Encouraging actors to see themselves as agents of change: The role of dramaturgs, critics, commentators, academics and activists in actor training in Australia

Bree Hadley and Kathryn Kelly

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How is the work of dramaturgs, critics, commentators, academics and activists relevant to actor training? In this article, we will explore the role of dramaturgs, critics, commentators, academics and activists in the contemporary contexts and modalities of actor training in Australia. Through specific case studies and examples from our past practice, we will highlight particular interventions that may assist acting training conservators to support their actor/students in training to: develop deeper understandings and relationships to diverse cultural perspectives; grow the reflective capacity of actors through dramaturgical training; and create authentic connectedness to the broader contexts of their performance making practice, their industry, and their world. Through a dialogue, we will broach issues, including broad suggestions about the best way to apply these areas of knowledge into an actor’s training. In doing so, we will propose that the concept of the entrepreneurial 21st century actor/performer requires that entrepreneurship is understood in the broadest sense, as the capacity to build career paths, and the capacity to build visions of a better world.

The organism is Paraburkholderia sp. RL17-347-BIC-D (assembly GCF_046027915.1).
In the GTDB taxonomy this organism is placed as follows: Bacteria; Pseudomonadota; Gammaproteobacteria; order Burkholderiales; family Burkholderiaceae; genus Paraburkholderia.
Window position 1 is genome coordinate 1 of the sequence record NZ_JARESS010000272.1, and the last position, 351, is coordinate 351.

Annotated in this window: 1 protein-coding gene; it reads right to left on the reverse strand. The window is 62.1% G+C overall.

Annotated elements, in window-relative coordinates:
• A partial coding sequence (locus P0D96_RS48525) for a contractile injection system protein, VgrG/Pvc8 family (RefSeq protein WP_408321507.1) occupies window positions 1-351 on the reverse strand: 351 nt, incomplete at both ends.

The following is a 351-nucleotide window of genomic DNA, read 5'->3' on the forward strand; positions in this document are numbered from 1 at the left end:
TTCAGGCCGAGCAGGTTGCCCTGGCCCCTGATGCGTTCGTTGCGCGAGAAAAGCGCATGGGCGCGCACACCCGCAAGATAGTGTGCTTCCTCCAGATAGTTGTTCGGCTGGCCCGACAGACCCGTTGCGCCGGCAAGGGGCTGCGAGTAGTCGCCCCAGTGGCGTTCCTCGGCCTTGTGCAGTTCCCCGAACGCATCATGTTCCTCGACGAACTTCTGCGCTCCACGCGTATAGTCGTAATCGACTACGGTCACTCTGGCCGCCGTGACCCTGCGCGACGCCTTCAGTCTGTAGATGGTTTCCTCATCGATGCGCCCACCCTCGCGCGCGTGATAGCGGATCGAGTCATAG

Actor Training; Disability Arts; Dramaturgy; Activism in the Academy; Community Engagement

To cite this article

Hadley, Bree and Kathryn Kelly. “Encouraging Actors to See Themselves as Agents of Change: The Role of Dramaturgs, Critics, Commentators, Academics and Activists in Actor Training in Australia.” Fusion Journal, no. 17, 2020, pp. 49-60. https://fusion-journal.com/encouraging-actors-to-see-themselves-as-agents-of-change-the-role-of-dramaturgs-critics-commentators-academics-and-activists-in-actor-training-in-australia/

First published online: April 2020

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